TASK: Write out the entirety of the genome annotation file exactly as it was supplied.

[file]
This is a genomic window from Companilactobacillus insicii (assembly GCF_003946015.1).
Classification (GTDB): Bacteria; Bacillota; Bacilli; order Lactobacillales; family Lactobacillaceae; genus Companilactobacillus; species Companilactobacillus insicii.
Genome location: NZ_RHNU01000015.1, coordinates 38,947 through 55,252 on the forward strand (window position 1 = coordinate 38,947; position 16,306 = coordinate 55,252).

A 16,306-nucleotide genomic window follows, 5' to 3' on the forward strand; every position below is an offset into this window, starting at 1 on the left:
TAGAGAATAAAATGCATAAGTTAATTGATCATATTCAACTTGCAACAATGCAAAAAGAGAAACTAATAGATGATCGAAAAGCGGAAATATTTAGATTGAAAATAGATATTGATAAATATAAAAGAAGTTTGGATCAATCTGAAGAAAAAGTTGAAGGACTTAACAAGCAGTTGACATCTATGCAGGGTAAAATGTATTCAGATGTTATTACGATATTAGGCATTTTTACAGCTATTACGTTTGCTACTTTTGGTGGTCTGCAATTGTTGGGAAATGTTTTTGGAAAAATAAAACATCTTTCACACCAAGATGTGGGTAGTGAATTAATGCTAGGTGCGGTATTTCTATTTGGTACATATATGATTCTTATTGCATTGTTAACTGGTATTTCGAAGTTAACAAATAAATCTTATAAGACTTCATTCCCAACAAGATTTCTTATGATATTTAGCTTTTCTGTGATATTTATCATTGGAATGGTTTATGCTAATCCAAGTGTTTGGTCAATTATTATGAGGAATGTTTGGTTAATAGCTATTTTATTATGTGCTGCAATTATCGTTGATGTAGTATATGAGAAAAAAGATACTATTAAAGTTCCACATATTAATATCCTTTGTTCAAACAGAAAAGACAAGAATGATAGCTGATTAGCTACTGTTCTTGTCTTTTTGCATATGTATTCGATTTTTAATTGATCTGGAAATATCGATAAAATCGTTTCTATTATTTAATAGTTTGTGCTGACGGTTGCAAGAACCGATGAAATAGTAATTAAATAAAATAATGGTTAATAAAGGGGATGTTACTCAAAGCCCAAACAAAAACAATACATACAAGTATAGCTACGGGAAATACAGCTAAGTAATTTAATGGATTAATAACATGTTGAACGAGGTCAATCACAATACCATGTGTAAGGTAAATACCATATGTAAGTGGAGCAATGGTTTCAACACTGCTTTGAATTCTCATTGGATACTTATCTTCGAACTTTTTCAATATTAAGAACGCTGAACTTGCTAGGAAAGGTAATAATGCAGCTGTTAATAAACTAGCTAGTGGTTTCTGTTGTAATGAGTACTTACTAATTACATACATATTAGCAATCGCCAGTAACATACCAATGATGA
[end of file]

This is a genomic window from Companilactobacillus insicii (assembly GCF_003946015.1).
Classification (GTDB): Bacteria; Bacillota; Bacilli; order Lactobacillales; family Lactobacillaceae; genus Companilactobacillus; species Companilactobacillus insicii.
Genome location: NZ_RHNU01000015.1, coordinates 38,947 through 55,252 on the forward strand (window position 1 = coordinate 38,947; position 16,306 = coordinate 55,252).

A 16,306-nucleotide genomic window follows, 5' to 3' on the forward strand; every position below is an offset into this window, starting at 1 on the left:
TAGAGAATAAAATGCATAAGTTAATTGATCATATTCAACTTGCAACAATGCAAAAAGAGAAACTAATAGATGATCGAAAAGCGGAAATATTTAGATTGAAAATAGATATTGATAAATATAAAAGAAGTTTGGATCAATCTGAAGAAAAAGTTGAAGGACTTAACAAGCAGTTGACATCTATGCAGGGTAAAATGTATTCAGATGTTATTACGATATTAGGCATTTTTACAGCTATTACGTTTGCTACTTTTGGTGGTCTGCAATTGTTGGGAAATGTTTTTGGAAAAATAAAACATCTTTCACACCAAGATGTGGGTAGTGAATTAATGCTAGGTGCGGTATTTCTATTTGGTACATATATGATTCTTATTGCATTGTTAACTGGTATTTCGAAGTTAACAAATAAATCTTATAAGACTTCATTCCCAACAAGATTTCTTATGATATTTAGCTTTTCTGTGATATTTATCATTGGAATGGTTTATGCTAATCCAAGTGTTTGGTCAATTATTATGAGGAATGTTTGGTTAATAGCTATTTTATTATGTGCTGCAATTATCGTTGATGTAGTATATGAGAAAAAAGATACTATTAAAGTTCCACATATTAATATCCTTTGTTCAAACAGAAAAGACAAGAATGATAGCTGATTAGCTACTGTTCTTGTCTTTTTGCATATGTATTCGATTTTTAATTGATCTGGAAATATCGATAAAATCGTTTCTATTATTTAATAGTTTGTGCTGACGGTTGCAAGAACCGATGAAATAGTAATTAAATAAAATAATGGTTAATAAAGGGGATGTTACTCAAAGCCCAAACAAAAACAATACATACAAGTATAGCTACGGGAAATACAGCTAAGTAATTTAATGGATTAATAACATGTTGAACGAGGTCAATCACAATACCATGTGTAAGGTAAATACCATATGTAAGTGGAGCAATGGTTTCAACACTGCTTTGAATTCTCATTGGATACTTATCTTCGAACTTTTTCAATATTAAGAACGCTGAACTTGCTAGGAAAGGTAATAATGCAGCTGTTAATAAACTAGCTAGTGGTTTCTGTTGTAATGAGTACTTACTAATTACATACATATTAGCAATCGCCAGTAACATACCAATGATGA